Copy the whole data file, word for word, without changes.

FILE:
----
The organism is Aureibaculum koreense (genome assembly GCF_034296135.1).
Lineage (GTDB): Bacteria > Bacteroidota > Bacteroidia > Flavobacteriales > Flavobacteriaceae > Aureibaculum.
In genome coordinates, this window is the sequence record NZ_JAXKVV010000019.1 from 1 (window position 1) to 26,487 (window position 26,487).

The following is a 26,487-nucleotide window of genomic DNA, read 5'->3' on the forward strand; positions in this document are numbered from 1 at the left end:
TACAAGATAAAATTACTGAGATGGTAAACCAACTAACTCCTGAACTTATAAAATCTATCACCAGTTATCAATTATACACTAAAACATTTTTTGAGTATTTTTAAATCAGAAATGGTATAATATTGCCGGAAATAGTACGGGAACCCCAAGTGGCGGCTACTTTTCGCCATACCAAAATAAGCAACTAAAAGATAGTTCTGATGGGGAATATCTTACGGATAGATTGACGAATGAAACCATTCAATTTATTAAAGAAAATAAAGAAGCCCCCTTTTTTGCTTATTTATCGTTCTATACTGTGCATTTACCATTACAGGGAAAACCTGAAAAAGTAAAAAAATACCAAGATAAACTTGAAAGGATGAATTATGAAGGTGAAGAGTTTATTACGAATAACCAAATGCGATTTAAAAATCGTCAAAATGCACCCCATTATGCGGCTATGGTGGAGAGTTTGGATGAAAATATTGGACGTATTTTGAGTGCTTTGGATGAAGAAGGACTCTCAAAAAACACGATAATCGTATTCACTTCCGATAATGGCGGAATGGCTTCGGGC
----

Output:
The organism is Aureibaculum koreense (genome assembly GCF_034296135.1).
Lineage (GTDB): Bacteria > Bacteroidota > Bacteroidia > Flavobacteriales > Flavobacteriaceae > Aureibaculum.
In genome coordinates, this window is the sequence record NZ_JAXKVV010000019.1 from 1 (window position 1) to 26,487 (window position 26,487).

The following is a 26,487-nucleotide window of genomic DNA, read 5'->3' on the forward strand; positions in this document are numbered from 1 at the left end:
TACAAGATAAAATTACTGAGATGGTAAACCAACTAACTCCTGAACTTATAAAATCTATCACCAGTTATCAATTATACACTAAAACATTTTTTGAGTATTTTTAAATCAGAAATGGTATAATATTGCCGGAAATAGTACGGGAACCCCAAGTGGCGGCTACTTTTCGCCATACCAAAATAAGCAACTAAAAGATAGTTCTGATGGGGAATATCTTACGGATAGATTGACGAATGAAACCATTCAATTTATTAAAGAAAATAAAGAAGCCCCCTTTTTTGCTTATTTATCGTTCTATACTGTGCATTTACCATTACAGGGAAAACCTGAAAAAGTAAAAAAATACCAAGATAAACTTGAAAGGATGAATTATGAAGGTGAAGAGTTTATTACGAATAACCAAATGCGATTTAAAAATCGTCAAAATGCACCCCATTATGCGGCTATGGTGGAGAGTTTGGATGAAAATATTGGACGTATTTTGAGTGCTTTGGATGAAGAAGGACTCTCAAAAAACACGATAATCGTATTCACTTCCGATAATGGCGGAATGGCTTCGGGC